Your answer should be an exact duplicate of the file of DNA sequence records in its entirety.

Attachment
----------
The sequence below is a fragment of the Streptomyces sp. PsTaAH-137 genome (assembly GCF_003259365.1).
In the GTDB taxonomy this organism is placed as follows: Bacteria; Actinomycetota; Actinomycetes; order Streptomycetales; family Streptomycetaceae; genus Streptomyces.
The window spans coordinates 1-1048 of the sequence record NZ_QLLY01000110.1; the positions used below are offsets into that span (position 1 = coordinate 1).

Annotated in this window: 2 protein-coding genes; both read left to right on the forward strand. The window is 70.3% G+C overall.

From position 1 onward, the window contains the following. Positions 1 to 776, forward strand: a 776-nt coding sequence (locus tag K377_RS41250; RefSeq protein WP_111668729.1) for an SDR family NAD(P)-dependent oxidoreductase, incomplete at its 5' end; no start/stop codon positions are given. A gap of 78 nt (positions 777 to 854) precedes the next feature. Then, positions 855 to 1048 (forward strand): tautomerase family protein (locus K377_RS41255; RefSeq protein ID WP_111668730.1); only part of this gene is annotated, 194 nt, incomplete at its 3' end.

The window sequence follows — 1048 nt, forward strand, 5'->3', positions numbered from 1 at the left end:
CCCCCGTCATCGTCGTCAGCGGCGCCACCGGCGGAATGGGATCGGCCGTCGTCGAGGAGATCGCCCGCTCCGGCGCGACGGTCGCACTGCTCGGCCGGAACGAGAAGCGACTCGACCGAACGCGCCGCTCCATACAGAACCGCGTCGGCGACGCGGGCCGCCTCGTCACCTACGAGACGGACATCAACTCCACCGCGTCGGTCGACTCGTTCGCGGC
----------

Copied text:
The sequence below is a fragment of the Streptomyces sp. PsTaAH-137 genome (assembly GCF_003259365.1).
In the GTDB taxonomy this organism is placed as follows: Bacteria; Actinomycetota; Actinomycetes; order Streptomycetales; family Streptomycetaceae; genus Streptomyces.
The window spans coordinates 1-1048 of the sequence record NZ_QLLY01000110.1; the positions used below are offsets into that span (position 1 = coordinate 1).

Annotated in this window: 2 protein-coding genes; both read left to right on the forward strand. The window is 70.3% G+C overall.

From position 1 onward, the window contains the following. Positions 1 to 776, forward strand: a 776-nt coding sequence (locus tag K377_RS41250; RefSeq protein WP_111668729.1) for an SDR family NAD(P)-dependent oxidoreductase, incomplete at its 5' end; no start/stop codon positions are given. A gap of 78 nt (positions 777 to 854) precedes the next feature. Then, positions 855 to 1048 (forward strand): tautomerase family protein (locus K377_RS41255; RefSeq protein ID WP_111668730.1); only part of this gene is annotated, 194 nt, incomplete at its 3' end.

The window sequence follows — 1048 nt, forward strand, 5'->3', positions numbered from 1 at the left end:
CCCCCGTCATCGTCGTCAGCGGCGCCACCGGCGGAATGGGATCGGCCGTCGTCGAGGAGATCGCCCGCTCCGGCGCGACGGTCGCACTGCTCGGCCGGAACGAGAAGCGACTCGACCGAACGCGCCGCTCCATACAGAACCGCGTCGGCGACGCGGGCCGCCTCGTCACCTACGAGACGGACATCAACTCCACCGCGTCGGTCGACTCGTTCGCGGC